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1.  The naturally competent strain Streptococcus thermophilus LMD-9 as a new tool to anchor heterologous proteins on the cell surface 
From fundamental studies to industrial processes, synthesis of heterologous protein by micro-organisms is widely employed. The secretion of soluble heterologous proteins in the extracellular medium facilitates their recovery, while their attachment to the cell surface permits the use of the recombinant host cells as protein or peptide supports. One of the key points to carry out heterologous expression is to choose the appropriate host. We propose to enlarge the panel of heterologous secretion hosts by using Streptococcus thermophilus LMD-9. This lactic acid bacterium has a generally recognised as safe status, is widely used in the manufacture of yogurts, fermented milks and cheeses, and is easy to transform by natural competence. This study demonstrates the feasibility of secretion of a heterologous protein anchored to the cell surface by S. thermophilus. For this, we used the cell envelope proteinase (CEP) PrtH of Lactobacillus helveticus CNRZ32 CIRM-BIA 103.
Using S. thermophilus LMD-9 as the background host, three recombinant strains were constructed: i) a negative control corresponding to S. thermophilus PrtS- mutant where the prtS gene encoding its CEP was partially deleted; ii) a PrtH+ mutant expressing the L. helveticus PrtH pro-protein with its own motif (S-layer type) of cell-wall attachment and iii) a PrtH+WANS mutant expressing PrtH pro-protein with the LPXTG anchoring motif from PrtS. The PrtH + and PrtH + WANS genes expression levels were measured by RT-qPCR in the corresponding mutants and compared to that of prtS gene in the strain LMD-9. The expression levels of both fused prtH CEPs genes, regardless of the anchoring motif, reached up-to more than 76% of the wild-type prtS expression level. CEPs were sought and identified on the cell surface of LMD-9 wild-type strain, PrtH+ and PrtH+WANS mutants using shaving technique followed by peptide identification with tandem mass spectrometry, demonstrating that the heterologous secretion and anchoring of a protein of more than 200 kDa was efficient. The anchoring to the cell-wall seems to be more efficient when the LPXTG motif of PrtS was used instead of the S-layer motif of PrtH.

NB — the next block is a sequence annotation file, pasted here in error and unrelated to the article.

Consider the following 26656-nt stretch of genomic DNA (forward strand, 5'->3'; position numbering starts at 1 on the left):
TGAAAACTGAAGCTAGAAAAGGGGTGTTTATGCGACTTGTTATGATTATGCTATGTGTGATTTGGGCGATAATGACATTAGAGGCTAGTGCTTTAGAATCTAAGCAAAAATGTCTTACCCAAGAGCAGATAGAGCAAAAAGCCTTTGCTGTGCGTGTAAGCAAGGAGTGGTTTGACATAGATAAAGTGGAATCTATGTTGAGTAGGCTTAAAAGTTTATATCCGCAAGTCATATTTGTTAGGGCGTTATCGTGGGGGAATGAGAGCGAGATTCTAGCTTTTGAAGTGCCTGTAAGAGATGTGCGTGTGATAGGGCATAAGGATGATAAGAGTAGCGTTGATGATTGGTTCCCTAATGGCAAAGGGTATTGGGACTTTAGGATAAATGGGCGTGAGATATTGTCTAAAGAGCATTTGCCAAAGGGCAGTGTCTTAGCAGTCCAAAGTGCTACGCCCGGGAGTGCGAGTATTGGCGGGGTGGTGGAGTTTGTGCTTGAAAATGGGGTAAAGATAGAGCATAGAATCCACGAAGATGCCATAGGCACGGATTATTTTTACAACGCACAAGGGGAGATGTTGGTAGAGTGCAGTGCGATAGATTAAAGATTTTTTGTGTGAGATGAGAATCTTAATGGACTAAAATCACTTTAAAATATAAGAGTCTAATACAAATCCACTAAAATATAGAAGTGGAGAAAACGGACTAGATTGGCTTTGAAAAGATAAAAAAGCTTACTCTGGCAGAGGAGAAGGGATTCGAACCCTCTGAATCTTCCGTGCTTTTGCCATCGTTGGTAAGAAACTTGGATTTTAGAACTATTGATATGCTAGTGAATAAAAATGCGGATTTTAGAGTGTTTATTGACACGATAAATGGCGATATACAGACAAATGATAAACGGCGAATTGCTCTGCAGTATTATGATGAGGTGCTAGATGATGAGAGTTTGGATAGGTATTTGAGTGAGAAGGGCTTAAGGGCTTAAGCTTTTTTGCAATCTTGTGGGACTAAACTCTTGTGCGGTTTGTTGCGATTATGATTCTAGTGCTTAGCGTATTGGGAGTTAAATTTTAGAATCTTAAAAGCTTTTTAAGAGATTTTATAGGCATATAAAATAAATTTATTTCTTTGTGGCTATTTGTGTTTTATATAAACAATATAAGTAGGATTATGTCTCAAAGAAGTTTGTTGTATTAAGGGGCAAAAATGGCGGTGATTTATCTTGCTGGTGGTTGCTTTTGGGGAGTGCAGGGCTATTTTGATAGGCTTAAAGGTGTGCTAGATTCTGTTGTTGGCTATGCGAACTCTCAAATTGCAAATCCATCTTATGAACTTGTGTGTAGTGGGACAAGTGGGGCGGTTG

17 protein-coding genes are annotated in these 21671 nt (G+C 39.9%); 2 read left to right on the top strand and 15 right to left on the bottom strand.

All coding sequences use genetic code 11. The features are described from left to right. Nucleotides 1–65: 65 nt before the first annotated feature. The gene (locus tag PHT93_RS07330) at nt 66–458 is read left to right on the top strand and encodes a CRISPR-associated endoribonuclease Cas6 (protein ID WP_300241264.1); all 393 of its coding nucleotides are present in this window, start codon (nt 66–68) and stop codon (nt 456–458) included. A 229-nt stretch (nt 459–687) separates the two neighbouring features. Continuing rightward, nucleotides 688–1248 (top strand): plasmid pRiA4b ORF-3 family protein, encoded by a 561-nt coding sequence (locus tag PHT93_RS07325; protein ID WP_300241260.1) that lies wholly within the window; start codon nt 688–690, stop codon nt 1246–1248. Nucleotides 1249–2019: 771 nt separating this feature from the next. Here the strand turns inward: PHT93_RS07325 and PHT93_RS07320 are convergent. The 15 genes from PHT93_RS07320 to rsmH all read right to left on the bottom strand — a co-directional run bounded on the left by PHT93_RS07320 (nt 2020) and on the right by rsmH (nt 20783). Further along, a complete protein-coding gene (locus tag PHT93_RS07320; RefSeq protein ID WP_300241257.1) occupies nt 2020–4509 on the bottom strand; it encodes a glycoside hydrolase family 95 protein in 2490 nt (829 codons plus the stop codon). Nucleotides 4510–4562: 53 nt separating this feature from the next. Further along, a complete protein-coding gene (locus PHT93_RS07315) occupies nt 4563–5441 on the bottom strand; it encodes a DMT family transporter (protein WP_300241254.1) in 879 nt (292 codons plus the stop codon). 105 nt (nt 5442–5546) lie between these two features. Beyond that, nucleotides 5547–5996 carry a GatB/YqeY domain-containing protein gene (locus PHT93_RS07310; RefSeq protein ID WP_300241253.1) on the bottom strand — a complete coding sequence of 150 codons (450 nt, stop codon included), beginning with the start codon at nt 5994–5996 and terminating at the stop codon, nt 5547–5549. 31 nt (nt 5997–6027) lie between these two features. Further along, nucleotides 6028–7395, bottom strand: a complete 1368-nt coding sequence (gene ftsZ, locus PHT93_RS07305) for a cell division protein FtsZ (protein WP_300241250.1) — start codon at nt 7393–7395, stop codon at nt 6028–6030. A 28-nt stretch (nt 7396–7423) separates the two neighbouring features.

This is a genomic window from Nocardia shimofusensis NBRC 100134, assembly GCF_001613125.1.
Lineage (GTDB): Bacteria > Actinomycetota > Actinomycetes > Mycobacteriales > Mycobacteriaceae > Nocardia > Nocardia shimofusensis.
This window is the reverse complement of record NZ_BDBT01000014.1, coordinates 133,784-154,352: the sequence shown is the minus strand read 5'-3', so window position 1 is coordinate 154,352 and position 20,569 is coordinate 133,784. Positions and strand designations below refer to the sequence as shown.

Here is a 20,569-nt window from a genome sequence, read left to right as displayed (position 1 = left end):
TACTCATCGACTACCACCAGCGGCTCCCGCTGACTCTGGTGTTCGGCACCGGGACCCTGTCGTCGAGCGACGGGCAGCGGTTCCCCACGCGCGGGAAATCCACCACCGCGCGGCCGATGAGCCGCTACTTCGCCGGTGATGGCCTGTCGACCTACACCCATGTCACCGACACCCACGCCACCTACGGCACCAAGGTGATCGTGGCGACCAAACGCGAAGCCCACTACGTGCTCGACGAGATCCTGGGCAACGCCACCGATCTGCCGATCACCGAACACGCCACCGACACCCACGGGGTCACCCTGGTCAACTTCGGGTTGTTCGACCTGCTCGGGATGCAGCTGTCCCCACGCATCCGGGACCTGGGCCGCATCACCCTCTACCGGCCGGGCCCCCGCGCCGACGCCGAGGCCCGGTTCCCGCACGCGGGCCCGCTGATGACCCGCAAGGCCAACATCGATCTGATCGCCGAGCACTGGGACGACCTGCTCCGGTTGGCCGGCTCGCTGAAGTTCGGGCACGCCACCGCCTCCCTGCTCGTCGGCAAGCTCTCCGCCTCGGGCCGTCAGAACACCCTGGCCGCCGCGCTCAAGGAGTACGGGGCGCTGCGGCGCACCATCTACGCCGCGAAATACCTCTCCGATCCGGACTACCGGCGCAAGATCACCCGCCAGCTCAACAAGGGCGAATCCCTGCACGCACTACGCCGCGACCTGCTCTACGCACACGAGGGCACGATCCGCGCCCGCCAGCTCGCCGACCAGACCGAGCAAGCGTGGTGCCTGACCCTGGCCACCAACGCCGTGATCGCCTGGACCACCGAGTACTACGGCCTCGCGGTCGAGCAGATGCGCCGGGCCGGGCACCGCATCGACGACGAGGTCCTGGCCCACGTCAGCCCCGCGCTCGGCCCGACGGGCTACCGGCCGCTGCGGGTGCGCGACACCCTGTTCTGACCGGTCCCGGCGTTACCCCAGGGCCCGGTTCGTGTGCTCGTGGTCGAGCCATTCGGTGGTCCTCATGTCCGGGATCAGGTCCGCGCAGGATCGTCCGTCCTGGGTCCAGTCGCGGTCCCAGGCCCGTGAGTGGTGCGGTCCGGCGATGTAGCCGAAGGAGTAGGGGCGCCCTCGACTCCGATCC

We demonstrated S. thermophilus LMD-9 could heterologously secrete a high molecular weight protein and probably covalently anchor it to the cell-wall.
PMCID: PMC4076053  PMID: 24902482
Heterologous expression; Secretion; Cell-wall anchored protein; Streptococcus thermophilus LMD-9; Cell envelope proteinase (CEP); PrtS; PrtH; Lactobacillus helveticus CNRZ32 CIRM-BIA 103
2.  Ultraviolet stress delays chromosome replication in light/dark synchronized cells of the marine cyanobacterium Prochlorococcus marinus PCC9511 
BMC Microbiology  2010;10:204.
The marine cyanobacterium Prochlorococcus is very abundant in warm, nutrient-poor oceanic areas. The upper mixed layer of oceans is populated by high light-adapted Prochlorococcus ecotypes, which despite their tiny genome (~1.7 Mb) seem to have developed efficient strategies to cope with stressful levels of photosynthetically active and ultraviolet (UV) radiation. At a molecular level, little is known yet about how such minimalist microorganisms manage to sustain high growth rates and avoid potentially detrimental, UV-induced mutations to their DNA. To address this question, we studied the cell cycle dynamics of P. marinus PCC9511 cells grown under high fluxes of visible light in the presence or absence of UV radiation. Near natural light-dark cycles of both light sources were obtained using a custom-designed illumination system (cyclostat). Expression patterns of key DNA synthesis and repair, cell division, and clock genes were analyzed in order to decipher molecular mechanisms of adaptation to UV radiation.
The cell cycle of P. marinus PCC9511 was strongly synchronized by the day-night cycle. The most conspicuous response of cells to UV radiation was a delay in chromosome replication, with a peak of DNA synthesis shifted about 2 h into the dark period. This delay was seemingly linked to a strong downregulation of genes governing DNA replication (dnaA) and cell division (ftsZ, sepF), whereas most genes involved in DNA repair (such as recA, phrA, uvrA, ruvC, umuC) were already activated under high visible light and their expression levels were only slightly affected by additional UV exposure.
Prochlorococcus cells modified the timing of the S phase in response to UV exposure, therefore reducing the risk that mutations would occur during this particularly sensitive stage of the cell cycle. We identified several possible explanations for the observed timeshift. Among these, the sharp decrease in transcript levels of the dnaA gene, encoding the DNA replication initiator protein, is sufficient by itself to explain this response, since DNA synthesis starts only when the cellular concentration of DnaA reaches a critical threshold. However, the observed response likely results from a more complex combination of UV-altered biological processes.
PMCID: PMC2921402  PMID: 20670397

Results 1-2 (2)